A Virtual Museum on the State's Fish Biodiversity
Syngnathus scovelli
Texas Pipefish
Credit: Joseph R. Tomelleri

Taxonomic Hierarchy

Syngnathidae (Pipefishes)
Syngnathus scovelli (Texas Pipefish)


All text below is derived from a January 2013 copy of Dr. Timothy Bonner's website at Texas State University. That content was derived primarily from published literature. We are aware of some conflicts with the museum record and the content below will evolve as the new, expanded UT and Texas State Fishes of Texas project team members are able to update it. We invite collaborations to improve and expand the species account content. Please contact us if you wish to help, or if you discover flaws in our species account content that you can address.

Type Locality

Shamrock Point, Corpus Christi, Texas (Evermann and Kendall 1896).


Etymology/Derivation of Scientific Name

Sygnathus: jaw together; scovelli: named in honor of Josiah T. Scovell who helped collect the original specimens (Ross 2001).



Siphostoma scovelli Evermann and Kendall 1896:113; Evermann 1899:309.

Sygnathus scovelli Cook 1959:36.



Maximum size:  183 mm SL (Dawson 1982), though most gulf pipefish rarely exceed 100 mm SL (Ross 2001).


Coloration: The body is uniformly brown or dark olive green, with vertical parallel silvery white bars along the sides. The bars may appear Y-shaped, and become wider and more bandlike along the tail. The underside of the snout may be unpigmented, and the snout may have an unpigmented stream middorsally. The rays of the anal and pectoral fins are outlined with melanophores. The dorsal and caudal fins are more densely pigmented (Ross 2001).


Teeth count:


Counts: 27-36 dorsal fin rays 15-17 trunk rings; 30-34 tail rings (Hubbs et al 1991). There are 32-33 (30-35) dorsal rays, 2 anal rays, 14 (12-15) pectoral rays (Ross 2001; adapted in part from Dawson 1982)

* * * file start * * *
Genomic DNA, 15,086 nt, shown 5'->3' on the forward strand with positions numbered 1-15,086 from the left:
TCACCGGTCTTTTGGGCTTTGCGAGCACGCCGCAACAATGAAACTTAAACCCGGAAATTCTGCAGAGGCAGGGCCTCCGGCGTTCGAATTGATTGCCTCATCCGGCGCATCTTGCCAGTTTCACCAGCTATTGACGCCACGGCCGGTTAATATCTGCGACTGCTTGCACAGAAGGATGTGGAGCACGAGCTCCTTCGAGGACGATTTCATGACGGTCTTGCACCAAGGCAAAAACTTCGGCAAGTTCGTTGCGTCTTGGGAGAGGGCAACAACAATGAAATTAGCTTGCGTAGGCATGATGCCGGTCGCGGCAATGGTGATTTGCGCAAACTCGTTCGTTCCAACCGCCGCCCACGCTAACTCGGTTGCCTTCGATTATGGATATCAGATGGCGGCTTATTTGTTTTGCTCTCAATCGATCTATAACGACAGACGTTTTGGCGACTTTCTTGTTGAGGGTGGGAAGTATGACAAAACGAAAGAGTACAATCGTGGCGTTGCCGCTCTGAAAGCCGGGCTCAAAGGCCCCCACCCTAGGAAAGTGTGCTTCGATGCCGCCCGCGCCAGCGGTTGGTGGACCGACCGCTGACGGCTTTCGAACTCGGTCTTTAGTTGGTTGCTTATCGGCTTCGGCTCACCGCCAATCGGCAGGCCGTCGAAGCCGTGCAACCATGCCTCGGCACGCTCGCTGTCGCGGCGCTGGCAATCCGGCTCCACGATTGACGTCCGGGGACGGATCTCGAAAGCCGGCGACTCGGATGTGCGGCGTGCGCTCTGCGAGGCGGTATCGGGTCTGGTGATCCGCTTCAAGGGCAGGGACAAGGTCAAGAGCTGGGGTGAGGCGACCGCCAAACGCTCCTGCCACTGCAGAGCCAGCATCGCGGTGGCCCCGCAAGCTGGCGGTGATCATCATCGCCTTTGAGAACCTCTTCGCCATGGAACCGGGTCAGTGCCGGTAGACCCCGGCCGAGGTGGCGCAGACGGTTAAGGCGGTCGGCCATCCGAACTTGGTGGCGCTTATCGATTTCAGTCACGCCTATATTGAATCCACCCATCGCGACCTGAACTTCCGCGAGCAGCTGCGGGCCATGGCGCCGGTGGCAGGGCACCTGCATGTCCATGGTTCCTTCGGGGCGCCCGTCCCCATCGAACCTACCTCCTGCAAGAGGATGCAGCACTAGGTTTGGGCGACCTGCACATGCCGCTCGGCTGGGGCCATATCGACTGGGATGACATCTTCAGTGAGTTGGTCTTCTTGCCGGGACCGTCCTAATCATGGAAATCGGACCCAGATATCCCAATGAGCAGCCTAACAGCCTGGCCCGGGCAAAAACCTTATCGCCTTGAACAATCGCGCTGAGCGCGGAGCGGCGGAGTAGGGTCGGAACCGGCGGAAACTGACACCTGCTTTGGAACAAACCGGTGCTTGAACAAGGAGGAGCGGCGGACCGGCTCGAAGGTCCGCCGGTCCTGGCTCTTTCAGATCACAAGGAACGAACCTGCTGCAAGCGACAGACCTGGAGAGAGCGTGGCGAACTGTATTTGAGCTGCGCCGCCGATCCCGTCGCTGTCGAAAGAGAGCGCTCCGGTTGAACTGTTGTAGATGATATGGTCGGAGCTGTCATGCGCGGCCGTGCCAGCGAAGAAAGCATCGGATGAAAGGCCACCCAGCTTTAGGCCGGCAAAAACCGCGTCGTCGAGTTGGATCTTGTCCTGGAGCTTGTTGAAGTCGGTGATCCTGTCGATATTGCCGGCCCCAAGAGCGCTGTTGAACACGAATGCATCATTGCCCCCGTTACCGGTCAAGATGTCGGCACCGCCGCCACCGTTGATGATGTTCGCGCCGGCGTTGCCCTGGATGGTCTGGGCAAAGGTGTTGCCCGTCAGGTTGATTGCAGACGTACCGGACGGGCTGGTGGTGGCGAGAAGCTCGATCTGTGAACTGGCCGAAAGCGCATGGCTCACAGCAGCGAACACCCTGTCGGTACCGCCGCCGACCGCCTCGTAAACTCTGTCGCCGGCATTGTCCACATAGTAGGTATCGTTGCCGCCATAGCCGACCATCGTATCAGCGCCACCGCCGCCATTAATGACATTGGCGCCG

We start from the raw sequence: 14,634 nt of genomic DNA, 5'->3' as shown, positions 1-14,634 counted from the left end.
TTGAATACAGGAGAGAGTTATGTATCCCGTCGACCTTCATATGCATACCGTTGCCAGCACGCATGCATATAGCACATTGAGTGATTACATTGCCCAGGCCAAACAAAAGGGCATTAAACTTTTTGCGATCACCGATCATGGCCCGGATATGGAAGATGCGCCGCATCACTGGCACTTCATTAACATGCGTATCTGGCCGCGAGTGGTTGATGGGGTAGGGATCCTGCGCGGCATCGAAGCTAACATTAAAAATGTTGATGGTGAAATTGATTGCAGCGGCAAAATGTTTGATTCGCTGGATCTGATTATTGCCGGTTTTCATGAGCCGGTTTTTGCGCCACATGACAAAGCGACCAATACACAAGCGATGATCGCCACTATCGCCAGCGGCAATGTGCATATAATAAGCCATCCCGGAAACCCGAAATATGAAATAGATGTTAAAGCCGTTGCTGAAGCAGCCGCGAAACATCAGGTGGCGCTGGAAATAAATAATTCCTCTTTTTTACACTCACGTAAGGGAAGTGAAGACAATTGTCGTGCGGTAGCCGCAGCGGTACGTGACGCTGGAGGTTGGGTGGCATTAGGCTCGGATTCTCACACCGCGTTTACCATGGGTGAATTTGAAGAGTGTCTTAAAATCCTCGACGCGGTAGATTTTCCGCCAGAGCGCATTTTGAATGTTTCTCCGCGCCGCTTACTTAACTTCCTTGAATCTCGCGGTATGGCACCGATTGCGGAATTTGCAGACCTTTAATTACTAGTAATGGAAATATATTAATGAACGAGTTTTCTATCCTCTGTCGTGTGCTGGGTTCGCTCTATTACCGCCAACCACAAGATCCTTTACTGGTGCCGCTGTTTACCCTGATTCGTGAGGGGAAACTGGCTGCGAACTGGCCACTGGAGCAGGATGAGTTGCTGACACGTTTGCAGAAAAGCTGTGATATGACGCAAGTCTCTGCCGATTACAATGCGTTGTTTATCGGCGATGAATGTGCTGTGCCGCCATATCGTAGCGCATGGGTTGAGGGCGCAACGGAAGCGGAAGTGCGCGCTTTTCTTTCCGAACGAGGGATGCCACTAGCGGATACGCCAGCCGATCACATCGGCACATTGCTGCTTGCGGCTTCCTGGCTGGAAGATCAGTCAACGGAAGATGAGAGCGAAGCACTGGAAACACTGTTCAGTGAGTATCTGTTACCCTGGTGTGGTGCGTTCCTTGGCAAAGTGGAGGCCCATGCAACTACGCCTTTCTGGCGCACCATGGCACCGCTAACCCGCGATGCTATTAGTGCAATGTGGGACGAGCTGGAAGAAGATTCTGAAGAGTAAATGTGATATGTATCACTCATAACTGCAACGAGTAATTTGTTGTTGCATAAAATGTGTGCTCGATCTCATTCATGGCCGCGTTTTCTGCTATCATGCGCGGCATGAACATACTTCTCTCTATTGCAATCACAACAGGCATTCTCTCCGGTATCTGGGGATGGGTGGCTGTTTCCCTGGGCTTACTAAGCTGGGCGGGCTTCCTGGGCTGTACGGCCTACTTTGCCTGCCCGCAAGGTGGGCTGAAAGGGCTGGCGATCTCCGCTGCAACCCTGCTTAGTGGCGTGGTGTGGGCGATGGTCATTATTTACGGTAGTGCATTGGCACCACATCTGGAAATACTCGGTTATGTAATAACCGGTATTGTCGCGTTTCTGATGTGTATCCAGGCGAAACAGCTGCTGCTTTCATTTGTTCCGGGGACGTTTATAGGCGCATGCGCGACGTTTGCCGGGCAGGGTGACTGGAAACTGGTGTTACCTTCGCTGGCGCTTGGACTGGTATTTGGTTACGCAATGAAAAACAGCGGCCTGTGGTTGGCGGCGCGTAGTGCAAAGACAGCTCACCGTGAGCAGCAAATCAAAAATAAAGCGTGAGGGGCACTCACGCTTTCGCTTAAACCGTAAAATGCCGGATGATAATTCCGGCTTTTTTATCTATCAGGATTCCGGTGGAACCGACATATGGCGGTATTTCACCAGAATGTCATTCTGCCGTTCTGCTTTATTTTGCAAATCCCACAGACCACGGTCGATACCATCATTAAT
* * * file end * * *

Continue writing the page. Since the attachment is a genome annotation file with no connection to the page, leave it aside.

Body shape: Small, elongate (Ross 2001).


Mouth position: Has tiny jaws at the end of a tubular snout (Ross 2001).


External morphology: Snout short, 40 to 50 percent of head length; median trunk ridge terminates at anus; lateral tail ridge with a slight discontinuity and then an upward swing posteriorly (Hubbs et al 1991). The body is encased in bony rings and has a rounded caudal fin. The snout is short, pelvic fins are absent, and the anal fin is greatly reduced. (Ross 2001).


Distribution (Native and Introduced)

U.S. distribution: Found in coastal waters from Florida to Mexico; species may migrate considerable distances in coastal streams (Hubbs et al 1991).


Texas distribution:


Abundance/Conservation status (Federal, State, NGO)

Populations in the southern United States are currently stable (Warren et al. 2000).


Habitat Associations

Macrohabitat: Gulf pipefish are commonly found in shallow, highly vegetated, shoreline areas of clear, tannin-stained streams and rivers (Hellier 1967; Herald and Dawson 1972), and occurs often in estuarine sea grass beds (Joseph 1957; Brown-Peterson et al. 1993). In Texas, it has been reported in a reservoir 24 km inland (Viola 1992).





Spawning season: In most of its range, spawning can occur throughout the year (Hellier 1967; Begovas and Wallace 1987), though along the northern Gulf Coast, there is a winter decline in reproductive activity (Joseph 1957).


Spawning location: This fish breeds in fresh, brackish or highly saline water (Hellier 1967; Felly 1987).


Reproductive strategy: The male brood pouch forms at maturity and then remains developed for the remainder of the male's life (Ross 2001). Like other syngnathids, gulf pipefish have an elaborate courtship ritual, or "liebenspiel," which is initiated by the female. Display consists of the pair swimming vertically and bobbing to water surface, then intertwining of the bodies, and the male rubbing his brood pouch along the bottom (Joseph 1957).


Fecundity: Mature eggs are bright orange, oval to pear shaped, and average 1.3 mm in diameter (Begovac and Wallace 1988). A male may carry eggs in his brood pouch from more than one female, and the number of embryos in the brood pouch increases with male size (Herald 1959).